Creating access and strengthening retention for students from Hawai‘i Island is our top priority.
By Don Straney.
While we continue to develop academic programs that address our island’s needs, we are currently developing new ways to be more effective at recruitment, retention, and graduation rates. We are taking our efforts to a whole new level, focusing our resources on specific students for recruitment and retention. This is part of a University of Hawai‘i systemwide initiative where each of the 10 campuses are developing their own five-year enrollment management plans specifically designed with appropriate goals for the individual campus.
In this column, I’d like to share some of UH Hilo’s plans.
The first step to creating this type of plan is to identify enrollment targets for the next five years, and in conjunction, to identify three to five areas of specific enrollment and retention activity to focus on, with the corresponding goals clearly outlined. This is done through analysis of historic trends and creating a foundation to work into planning and budgeting processes.
The goals are developed based on realistic and measurable outcomes and most likely will include shifts in, say, recruitment communications, marketing and public relations activities, financial aid strategies, academic course scheduling, support services programs and various projects.
An area we are exploring in particular is recruitment and support for freshman students—increasing enrollment by reaching out to particular geographic and ethnic populations (think local), and increasing freshman to sophomore retention by focusing on certain student populations and specific academic programs.
An example of this is in striving to strengthen the sense of community on our campus by grouping freshman students, who are interested in specific academic programs, into cohorts that stays together through graduation.
We’ve been building on this concept over the past few years, creating a Freshman Village, a community at the Hale Kanilehua Living Learning Center, that groups students as cohorts according to academic interest. We started with Native Hawaiian students, from both UH Hilo and Hawai‘i Community College, interested in Hawaiian studies and science, technology, engineering and math programs, commonly called the STEM programs.
The pilot program was a great success—it measurably expanded students’ competency in technology and retention at UH Hilo—and now the program has expanded to six Living Learning Communities: business, creative arts, environmental sustainability, Hawaiian culture and language, health and wellness, and natural science with a marine focus. This is a concept that we can build on as we develop our new enrollment management plan.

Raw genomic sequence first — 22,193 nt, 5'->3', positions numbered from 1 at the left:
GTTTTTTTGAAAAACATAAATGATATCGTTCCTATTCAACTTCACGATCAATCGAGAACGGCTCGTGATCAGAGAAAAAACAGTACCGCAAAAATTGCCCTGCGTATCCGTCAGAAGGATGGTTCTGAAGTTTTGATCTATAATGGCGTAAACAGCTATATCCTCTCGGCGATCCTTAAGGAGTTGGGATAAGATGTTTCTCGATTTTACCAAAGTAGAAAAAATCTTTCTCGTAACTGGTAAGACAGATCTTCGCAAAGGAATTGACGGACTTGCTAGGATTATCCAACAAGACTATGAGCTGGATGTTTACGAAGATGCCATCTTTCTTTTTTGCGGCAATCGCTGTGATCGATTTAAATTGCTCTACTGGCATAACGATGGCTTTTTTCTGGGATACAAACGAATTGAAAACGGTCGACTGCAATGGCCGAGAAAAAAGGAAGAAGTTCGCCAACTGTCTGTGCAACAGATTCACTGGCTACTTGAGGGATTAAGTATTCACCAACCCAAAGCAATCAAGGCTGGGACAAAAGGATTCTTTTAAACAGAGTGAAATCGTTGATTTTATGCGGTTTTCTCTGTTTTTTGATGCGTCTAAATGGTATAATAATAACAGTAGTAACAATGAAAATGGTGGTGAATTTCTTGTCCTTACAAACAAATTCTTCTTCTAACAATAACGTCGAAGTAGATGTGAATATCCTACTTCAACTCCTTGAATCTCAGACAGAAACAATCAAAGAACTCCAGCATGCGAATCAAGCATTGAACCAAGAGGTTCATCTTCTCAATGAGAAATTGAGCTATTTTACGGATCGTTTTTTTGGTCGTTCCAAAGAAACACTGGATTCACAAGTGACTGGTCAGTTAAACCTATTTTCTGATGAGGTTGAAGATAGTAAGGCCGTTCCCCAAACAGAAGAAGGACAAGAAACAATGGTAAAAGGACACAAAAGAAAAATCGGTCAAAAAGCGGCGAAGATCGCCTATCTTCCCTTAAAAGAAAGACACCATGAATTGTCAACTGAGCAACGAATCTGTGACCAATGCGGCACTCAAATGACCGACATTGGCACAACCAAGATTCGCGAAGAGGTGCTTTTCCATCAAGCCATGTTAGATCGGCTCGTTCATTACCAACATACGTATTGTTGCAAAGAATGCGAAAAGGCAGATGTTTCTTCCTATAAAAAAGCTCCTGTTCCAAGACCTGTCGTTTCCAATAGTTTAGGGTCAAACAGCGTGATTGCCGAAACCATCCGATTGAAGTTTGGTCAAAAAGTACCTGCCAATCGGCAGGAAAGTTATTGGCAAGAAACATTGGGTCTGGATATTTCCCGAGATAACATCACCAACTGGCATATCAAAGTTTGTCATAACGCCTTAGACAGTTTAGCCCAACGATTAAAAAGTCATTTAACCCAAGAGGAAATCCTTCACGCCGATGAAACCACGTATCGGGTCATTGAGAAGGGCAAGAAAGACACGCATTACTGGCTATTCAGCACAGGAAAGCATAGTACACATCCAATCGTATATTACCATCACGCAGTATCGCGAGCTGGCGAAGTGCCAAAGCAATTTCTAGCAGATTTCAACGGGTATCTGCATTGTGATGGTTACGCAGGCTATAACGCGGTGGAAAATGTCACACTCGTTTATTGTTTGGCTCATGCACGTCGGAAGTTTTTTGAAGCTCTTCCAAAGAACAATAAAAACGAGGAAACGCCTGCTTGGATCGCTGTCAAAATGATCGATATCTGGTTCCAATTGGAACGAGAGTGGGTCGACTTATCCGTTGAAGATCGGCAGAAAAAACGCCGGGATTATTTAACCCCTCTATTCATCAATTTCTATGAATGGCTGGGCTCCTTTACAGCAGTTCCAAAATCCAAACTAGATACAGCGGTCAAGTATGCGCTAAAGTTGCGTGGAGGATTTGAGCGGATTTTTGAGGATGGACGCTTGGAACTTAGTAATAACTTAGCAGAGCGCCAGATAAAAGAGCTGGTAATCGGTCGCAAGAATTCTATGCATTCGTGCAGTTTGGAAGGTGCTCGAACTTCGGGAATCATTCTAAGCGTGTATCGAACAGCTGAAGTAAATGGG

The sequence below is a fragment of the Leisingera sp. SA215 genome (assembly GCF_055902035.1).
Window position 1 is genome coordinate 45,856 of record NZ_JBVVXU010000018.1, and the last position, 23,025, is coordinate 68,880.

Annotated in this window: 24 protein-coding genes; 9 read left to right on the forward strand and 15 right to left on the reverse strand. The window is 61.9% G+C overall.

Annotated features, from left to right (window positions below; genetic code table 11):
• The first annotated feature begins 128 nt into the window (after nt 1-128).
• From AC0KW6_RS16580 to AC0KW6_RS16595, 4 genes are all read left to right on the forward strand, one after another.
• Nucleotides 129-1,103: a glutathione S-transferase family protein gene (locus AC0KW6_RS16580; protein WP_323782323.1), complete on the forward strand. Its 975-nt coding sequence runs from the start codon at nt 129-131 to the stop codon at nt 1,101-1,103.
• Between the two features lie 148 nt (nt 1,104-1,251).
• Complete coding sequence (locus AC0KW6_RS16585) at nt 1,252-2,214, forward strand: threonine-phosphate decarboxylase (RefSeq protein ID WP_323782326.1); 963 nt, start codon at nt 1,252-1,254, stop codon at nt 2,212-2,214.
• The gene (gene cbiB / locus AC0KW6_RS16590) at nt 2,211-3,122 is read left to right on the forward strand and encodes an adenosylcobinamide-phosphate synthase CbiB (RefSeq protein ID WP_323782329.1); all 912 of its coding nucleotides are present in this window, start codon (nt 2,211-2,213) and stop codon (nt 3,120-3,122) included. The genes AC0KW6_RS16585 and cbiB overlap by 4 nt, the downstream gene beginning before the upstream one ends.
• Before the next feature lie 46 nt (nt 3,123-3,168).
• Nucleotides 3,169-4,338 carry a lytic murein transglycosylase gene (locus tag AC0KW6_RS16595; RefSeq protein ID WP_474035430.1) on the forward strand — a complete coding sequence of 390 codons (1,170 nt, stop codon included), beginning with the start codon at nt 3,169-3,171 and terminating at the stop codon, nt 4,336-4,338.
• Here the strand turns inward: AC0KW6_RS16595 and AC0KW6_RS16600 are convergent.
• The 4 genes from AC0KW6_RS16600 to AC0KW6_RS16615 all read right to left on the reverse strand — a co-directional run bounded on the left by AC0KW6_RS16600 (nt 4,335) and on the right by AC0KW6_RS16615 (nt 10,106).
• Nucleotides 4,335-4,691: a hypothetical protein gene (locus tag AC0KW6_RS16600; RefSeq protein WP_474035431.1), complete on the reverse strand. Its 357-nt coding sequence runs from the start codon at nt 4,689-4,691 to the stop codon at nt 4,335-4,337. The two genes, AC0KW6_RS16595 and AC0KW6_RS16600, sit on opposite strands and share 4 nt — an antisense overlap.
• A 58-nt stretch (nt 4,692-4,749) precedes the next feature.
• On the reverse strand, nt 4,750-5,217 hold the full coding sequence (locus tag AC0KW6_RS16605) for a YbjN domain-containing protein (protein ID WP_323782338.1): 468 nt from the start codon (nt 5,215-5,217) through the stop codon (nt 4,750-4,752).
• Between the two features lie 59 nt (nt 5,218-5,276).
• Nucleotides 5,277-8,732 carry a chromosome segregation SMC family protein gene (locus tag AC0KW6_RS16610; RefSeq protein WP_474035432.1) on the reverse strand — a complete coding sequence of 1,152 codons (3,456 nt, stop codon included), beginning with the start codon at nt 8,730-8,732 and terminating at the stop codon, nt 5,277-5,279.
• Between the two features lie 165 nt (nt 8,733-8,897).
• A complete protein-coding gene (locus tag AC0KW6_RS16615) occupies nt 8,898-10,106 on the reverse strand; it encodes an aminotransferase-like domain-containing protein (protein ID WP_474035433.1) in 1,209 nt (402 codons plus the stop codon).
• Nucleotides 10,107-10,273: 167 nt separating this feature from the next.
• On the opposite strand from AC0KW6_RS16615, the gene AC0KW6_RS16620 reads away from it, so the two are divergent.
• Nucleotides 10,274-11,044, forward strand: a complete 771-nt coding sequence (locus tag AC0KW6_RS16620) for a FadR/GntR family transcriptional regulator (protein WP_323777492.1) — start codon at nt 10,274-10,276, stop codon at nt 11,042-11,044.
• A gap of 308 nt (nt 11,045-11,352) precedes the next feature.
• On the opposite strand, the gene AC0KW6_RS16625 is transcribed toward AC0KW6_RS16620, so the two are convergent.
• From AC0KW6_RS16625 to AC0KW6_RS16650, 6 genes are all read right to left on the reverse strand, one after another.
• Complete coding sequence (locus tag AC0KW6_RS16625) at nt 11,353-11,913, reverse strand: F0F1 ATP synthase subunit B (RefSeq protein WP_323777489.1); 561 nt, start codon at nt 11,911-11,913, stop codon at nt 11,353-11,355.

In other areas, we are currently discussing ways to increase distance learning, international students, and veteran enrollment. Also under discussion are scheduling more evening or weekend courses, expanding financial aid resources, and more highly targeted counseling and peer mentor programs.
I want to note that creating access and strengthening retention for students from Hawai‘i Island is our top priority. We have a responsibility to serve the whole island, and we are collaborating closely with Hawai‘i Community College to achieve recruitment-retention-graduation goals by creating pathways from Hawai‘i CC to UH Hilo in programs such as agriculture and Hawaiian studies.
All of these approaches to enrollment management need strong administrative support to be effective and there will undoubtedly be new approaches in admissions, financial aid, communications, and course scheduling. For example, including more scholarships in initial financial aid packages to encourage enrollment, and increasing high school visits by faculty and staff to talk with Hawai‘i Island students, are high on the priority list.
UH Hilo cannot grow on its own. We need to work together—faculty, staff, students—along with our local community to the benefit of all. This, combined with our strong partnership with Hawai‘i CC, will ensure that Hawai‘i Island’s high school students and others will have the options they need to access higher education on our island.
For more information, visit our Enrollment Management website.